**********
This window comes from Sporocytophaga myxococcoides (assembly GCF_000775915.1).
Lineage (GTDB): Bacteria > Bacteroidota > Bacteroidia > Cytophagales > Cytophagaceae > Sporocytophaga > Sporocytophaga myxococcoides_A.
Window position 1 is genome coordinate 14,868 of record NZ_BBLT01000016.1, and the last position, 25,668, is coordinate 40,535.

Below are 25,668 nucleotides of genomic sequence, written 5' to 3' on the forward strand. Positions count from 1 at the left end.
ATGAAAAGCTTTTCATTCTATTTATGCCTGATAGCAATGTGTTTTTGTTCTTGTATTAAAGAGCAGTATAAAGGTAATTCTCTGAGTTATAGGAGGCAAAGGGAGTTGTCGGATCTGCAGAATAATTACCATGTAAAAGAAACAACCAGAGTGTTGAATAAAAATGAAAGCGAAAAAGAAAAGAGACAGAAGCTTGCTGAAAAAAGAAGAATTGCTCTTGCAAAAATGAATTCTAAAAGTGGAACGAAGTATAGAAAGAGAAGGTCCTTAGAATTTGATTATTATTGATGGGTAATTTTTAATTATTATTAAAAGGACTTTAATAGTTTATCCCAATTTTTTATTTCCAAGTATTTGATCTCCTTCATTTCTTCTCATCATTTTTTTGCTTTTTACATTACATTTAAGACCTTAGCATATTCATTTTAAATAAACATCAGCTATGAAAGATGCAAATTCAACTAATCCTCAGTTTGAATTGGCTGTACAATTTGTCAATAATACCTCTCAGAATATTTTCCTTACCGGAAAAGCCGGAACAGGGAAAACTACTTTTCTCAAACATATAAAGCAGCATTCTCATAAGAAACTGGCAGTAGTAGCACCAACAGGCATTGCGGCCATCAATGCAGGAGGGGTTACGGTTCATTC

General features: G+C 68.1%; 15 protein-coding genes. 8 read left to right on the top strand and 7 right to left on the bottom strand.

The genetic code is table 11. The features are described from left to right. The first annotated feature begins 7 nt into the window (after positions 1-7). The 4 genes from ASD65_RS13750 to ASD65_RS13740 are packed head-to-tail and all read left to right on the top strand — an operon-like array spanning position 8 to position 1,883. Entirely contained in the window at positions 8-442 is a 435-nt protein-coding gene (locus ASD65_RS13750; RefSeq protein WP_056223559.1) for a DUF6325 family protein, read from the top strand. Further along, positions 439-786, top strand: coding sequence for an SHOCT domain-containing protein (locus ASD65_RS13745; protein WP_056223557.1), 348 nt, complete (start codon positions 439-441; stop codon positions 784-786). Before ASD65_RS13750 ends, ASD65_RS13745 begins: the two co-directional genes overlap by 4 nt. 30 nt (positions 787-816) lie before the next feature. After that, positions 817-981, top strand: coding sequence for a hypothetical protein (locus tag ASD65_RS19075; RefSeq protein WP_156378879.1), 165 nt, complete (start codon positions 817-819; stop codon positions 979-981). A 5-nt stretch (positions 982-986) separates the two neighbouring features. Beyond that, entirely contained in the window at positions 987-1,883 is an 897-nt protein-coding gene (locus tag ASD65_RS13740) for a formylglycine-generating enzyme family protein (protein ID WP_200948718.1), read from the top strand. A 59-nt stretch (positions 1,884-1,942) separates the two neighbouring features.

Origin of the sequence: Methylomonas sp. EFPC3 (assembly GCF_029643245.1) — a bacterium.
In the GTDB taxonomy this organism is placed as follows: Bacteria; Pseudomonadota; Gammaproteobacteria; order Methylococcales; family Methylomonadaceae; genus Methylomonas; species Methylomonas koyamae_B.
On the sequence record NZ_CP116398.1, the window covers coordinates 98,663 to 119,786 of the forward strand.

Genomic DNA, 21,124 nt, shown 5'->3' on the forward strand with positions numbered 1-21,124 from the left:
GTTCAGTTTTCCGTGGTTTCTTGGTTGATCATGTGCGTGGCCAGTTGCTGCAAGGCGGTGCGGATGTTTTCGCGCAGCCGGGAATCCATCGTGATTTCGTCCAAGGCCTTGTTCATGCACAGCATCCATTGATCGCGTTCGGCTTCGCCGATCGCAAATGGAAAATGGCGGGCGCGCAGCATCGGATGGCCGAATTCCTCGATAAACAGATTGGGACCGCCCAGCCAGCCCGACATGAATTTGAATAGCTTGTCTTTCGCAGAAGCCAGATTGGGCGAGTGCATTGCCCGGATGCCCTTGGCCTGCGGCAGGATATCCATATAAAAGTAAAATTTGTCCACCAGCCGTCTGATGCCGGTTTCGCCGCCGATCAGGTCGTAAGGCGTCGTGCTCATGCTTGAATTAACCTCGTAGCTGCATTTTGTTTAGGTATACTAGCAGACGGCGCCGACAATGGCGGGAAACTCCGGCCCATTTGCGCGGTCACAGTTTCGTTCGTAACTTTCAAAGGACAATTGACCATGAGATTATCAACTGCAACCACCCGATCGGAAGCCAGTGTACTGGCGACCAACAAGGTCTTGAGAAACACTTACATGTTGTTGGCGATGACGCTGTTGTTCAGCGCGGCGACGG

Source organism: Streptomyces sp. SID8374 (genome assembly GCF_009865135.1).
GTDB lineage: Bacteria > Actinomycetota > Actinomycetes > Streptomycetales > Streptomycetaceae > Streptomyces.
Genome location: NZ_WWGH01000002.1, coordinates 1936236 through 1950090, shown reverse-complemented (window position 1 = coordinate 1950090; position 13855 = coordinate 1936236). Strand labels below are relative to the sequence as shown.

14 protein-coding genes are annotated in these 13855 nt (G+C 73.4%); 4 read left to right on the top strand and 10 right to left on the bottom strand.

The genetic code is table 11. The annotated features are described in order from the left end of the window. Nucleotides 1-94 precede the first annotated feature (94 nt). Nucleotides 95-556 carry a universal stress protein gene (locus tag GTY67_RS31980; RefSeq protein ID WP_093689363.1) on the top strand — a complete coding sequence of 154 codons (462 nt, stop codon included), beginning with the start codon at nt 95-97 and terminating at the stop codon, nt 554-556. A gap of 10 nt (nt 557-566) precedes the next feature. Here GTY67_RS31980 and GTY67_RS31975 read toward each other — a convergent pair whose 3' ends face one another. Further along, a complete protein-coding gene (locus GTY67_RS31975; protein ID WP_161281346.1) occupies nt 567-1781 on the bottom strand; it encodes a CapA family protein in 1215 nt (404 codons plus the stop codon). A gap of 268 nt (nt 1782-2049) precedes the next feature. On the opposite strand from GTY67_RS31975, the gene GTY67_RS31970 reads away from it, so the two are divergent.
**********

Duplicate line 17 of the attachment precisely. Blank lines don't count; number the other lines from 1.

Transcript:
The genetic code is table 11. The annotated features are described in order from the left end of the window. Nucleotides 1-94 precede the first annotated feature (94 nt). Nucleotides 95-556 carry a universal stress protein gene (locus tag GTY67_RS31980; RefSeq protein ID WP_093689363.1) on the top strand — a complete coding sequence of 154 codons (462 nt, stop codon included), beginning with the start codon at nt 95-97 and terminating at the stop codon, nt 554-556. A gap of 10 nt (nt 557-566) precedes the next feature. Here GTY67_RS31980 and GTY67_RS31975 read toward each other — a convergent pair whose 3' ends face one another. Further along, a complete protein-coding gene (locus GTY67_RS31975; protein ID WP_161281346.1) occupies nt 567-1781 on the bottom strand; it encodes a CapA family protein in 1215 nt (404 codons plus the stop codon). A gap of 268 nt (nt 1782-2049) precedes the next feature. On the opposite strand from GTY67_RS31975, the gene GTY67_RS31970 reads away from it, so the two are divergent.